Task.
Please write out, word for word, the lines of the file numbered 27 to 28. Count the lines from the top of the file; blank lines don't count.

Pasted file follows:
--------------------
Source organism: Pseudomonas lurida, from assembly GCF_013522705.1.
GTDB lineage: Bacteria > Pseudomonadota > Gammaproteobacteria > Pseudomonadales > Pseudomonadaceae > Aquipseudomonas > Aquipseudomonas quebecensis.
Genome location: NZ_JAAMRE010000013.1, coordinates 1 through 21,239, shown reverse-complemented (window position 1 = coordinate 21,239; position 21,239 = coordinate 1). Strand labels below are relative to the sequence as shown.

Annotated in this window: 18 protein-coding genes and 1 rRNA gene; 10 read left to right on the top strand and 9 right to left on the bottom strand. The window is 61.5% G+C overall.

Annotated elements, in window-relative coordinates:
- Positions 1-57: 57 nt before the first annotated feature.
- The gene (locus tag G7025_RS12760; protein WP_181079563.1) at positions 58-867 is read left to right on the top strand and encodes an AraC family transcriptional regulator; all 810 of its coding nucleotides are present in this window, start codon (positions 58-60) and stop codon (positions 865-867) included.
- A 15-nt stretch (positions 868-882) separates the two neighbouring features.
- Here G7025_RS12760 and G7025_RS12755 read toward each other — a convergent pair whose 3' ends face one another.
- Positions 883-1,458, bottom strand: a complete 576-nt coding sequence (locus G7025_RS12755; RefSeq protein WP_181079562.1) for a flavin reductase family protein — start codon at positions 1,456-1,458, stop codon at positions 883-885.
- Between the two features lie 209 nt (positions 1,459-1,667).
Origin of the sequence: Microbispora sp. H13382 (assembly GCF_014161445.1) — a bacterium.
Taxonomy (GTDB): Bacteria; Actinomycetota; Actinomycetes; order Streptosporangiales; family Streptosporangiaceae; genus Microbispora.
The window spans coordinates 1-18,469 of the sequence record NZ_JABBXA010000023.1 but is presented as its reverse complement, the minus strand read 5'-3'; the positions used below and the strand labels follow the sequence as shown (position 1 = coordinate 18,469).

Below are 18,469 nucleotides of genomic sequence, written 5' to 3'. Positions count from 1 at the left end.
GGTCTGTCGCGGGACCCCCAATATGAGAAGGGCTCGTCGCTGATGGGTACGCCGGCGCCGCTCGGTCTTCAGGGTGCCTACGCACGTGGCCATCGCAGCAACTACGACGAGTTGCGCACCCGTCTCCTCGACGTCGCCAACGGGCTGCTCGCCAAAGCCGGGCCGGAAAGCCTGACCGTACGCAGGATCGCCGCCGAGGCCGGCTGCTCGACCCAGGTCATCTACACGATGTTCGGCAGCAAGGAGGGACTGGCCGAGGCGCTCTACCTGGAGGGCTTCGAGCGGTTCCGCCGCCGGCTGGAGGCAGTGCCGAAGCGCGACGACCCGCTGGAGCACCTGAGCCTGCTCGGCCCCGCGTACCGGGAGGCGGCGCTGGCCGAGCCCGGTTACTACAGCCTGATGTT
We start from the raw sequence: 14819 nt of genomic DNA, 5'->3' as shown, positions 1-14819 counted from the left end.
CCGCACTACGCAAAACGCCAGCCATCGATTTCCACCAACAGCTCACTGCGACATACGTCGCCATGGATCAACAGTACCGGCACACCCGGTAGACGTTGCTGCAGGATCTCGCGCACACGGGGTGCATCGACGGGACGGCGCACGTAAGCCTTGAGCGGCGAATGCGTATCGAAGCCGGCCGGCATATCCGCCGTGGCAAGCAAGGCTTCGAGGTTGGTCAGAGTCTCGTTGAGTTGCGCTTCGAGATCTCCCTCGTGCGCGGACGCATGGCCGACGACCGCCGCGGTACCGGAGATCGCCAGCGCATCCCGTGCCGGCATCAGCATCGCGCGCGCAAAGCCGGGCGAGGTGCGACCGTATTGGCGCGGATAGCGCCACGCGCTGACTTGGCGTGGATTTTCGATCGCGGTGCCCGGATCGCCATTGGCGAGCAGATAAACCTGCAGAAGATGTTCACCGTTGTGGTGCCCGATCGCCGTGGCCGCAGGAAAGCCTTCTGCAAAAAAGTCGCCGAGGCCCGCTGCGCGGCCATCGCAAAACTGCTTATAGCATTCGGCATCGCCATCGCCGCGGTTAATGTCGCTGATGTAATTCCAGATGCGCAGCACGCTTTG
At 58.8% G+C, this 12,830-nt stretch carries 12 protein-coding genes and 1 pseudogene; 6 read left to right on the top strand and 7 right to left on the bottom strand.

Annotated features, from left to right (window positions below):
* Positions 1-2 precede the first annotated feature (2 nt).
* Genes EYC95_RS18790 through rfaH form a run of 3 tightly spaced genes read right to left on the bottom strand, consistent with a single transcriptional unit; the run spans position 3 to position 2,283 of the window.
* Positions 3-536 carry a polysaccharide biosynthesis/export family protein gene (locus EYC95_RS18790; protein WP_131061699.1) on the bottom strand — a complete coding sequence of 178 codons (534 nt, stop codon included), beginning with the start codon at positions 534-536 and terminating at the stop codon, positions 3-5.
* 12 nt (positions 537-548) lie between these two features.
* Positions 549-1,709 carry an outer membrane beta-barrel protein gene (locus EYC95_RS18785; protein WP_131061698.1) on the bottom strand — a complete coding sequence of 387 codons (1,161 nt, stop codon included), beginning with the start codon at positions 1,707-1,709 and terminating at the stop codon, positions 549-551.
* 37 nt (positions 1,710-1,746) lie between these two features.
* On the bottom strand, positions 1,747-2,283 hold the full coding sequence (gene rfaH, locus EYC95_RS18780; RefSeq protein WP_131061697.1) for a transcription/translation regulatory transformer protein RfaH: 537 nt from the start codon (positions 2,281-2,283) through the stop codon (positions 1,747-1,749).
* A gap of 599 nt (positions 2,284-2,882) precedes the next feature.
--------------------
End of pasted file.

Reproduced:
* On the bottom strand, positions 1,747-2,283 hold the full coding sequence (gene rfaH, locus EYC95_RS18780; RefSeq protein WP_131061697.1) for a transcription/translation regulatory transformer protein RfaH: 537 nt from the start codon (positions 2,281-2,283) through the stop codon (positions 1,747-1,749).
* A gap of 599 nt (positions 2,284-2,882) precedes the next feature.